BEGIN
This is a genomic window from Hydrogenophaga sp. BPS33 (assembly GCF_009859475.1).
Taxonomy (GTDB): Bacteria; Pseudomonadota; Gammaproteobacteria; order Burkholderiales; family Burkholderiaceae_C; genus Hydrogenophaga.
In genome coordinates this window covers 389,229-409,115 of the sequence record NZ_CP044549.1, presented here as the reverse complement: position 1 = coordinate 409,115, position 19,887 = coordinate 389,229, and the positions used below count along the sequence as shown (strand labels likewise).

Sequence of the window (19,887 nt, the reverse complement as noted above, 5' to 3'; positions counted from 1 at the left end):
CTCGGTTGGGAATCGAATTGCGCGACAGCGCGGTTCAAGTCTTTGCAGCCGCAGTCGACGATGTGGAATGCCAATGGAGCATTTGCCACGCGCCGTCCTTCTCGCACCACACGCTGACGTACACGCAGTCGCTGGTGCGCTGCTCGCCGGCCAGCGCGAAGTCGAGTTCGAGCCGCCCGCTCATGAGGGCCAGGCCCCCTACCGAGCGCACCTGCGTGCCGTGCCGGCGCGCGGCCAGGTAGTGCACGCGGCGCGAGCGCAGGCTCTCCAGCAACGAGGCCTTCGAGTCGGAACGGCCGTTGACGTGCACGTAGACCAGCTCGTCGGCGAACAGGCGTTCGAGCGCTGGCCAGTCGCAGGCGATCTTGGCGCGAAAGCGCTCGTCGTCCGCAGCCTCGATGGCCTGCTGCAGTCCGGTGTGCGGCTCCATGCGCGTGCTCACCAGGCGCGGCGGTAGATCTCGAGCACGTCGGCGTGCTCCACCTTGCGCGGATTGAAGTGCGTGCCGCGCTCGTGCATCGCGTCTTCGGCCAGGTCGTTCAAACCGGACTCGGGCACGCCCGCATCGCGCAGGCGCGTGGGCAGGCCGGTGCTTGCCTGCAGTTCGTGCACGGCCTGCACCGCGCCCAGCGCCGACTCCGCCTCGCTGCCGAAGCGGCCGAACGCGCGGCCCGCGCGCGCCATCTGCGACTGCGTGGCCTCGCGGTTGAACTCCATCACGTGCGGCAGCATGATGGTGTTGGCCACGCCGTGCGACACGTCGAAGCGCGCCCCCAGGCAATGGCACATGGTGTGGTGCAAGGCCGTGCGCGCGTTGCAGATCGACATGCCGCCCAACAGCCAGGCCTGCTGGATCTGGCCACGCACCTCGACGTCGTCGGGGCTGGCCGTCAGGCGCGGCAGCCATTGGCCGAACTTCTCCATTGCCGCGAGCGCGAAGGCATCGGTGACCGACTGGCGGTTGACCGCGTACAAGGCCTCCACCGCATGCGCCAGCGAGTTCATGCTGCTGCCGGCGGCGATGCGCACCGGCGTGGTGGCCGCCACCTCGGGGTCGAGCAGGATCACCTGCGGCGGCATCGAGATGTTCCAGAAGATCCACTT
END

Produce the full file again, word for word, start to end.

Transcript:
This is a genomic window from Hydrogenophaga sp. BPS33 (assembly GCF_009859475.1).
Taxonomy (GTDB): Bacteria; Pseudomonadota; Gammaproteobacteria; order Burkholderiales; family Burkholderiaceae_C; genus Hydrogenophaga.
In genome coordinates this window covers 389,229-409,115 of the sequence record NZ_CP044549.1, presented here as the reverse complement: position 1 = coordinate 409,115, position 19,887 = coordinate 389,229, and the positions used below count along the sequence as shown (strand labels likewise).

Sequence of the window (19,887 nt, the reverse complement as noted above, 5' to 3'; positions counted from 1 at the left end):
CTCGGTTGGGAATCGAATTGCGCGACAGCGCGGTTCAAGTCTTTGCAGCCGCAGTCGACGATGTGGAATGCCAATGGAGCATTTGCCACGCGCCGTCCTTCTCGCACCACACGCTGACGTACACGCAGTCGCTGGTGCGCTGCTCGCCGGCCAGCGCGAAGTCGAGTTCGAGCCGCCCGCTCATGAGGGCCAGGCCCCCTACCGAGCGCACCTGCGTGCCGTGCCGGCGCGCGGCCAGGTAGTGCACGCGGCGCGAGCGCAGGCTCTCCAGCAACGAGGCCTTCGAGTCGGAACGGCCGTTGACGTGCACGTAGACCAGCTCGTCGGCGAACAGGCGTTCGAGCGCTGGCCAGTCGCAGGCGATCTTGGCGCGAAAGCGCTCGTCGTCCGCAGCCTCGATGGCCTGCTGCAGTCCGGTGTGCGGCTCCATGCGCGTGCTCACCAGGCGCGGCGGTAGATCTCGAGCACGTCGGCGTGCTCCACCTTGCGCGGATTGAAGTGCGTGCCGCGCTCGTGCATCGCGTCTTCGGCCAGGTCGTTCAAACCGGACTCGGGCACGCCCGCATCGCGCAGGCGCGTGGGCAGGCCGGTGCTTGCCTGCAGTTCGTGCACGGCCTGCACCGCGCCCAGCGCCGACTCCGCCTCGCTGCCGAAGCGGCCGAACGCGCGGCCCGCGCGCGCCATCTGCGACTGCGTGGCCTCGCGGTTGAACTCCATCACGTGCGGCAGCATGATGGTGTTGGCCACGCCGTGCGACACGTCGAAGCGCGCCCCCAGGCAATGGCACATGGTGTGGTGCAAGGCCGTGCGCGCGTTGCAGATCGACATGCCGCCCAACAGCCAGGCCTGCTGGATCTGGCCACGCACCTCGACGTCGTCGGGGCTGGCCGTCAGGCGCGGCAGCCATTGGCCGAACTTCTCCATTGCCGCGAGCGCGAAGGCATCGGTGACCGACTGGCGGTTGACCGCGTACAAGGCCTCCACCGCATGCGCCAGCGAGTTCATGCTGCTGCCGGCGGCGATGCGCACCGGCGTGGTGGCCGCCACCTCGGGGTCGAGCAGGATCACCTGCGGCGGCATCGAGATGTTCCAGAAGATCCACTT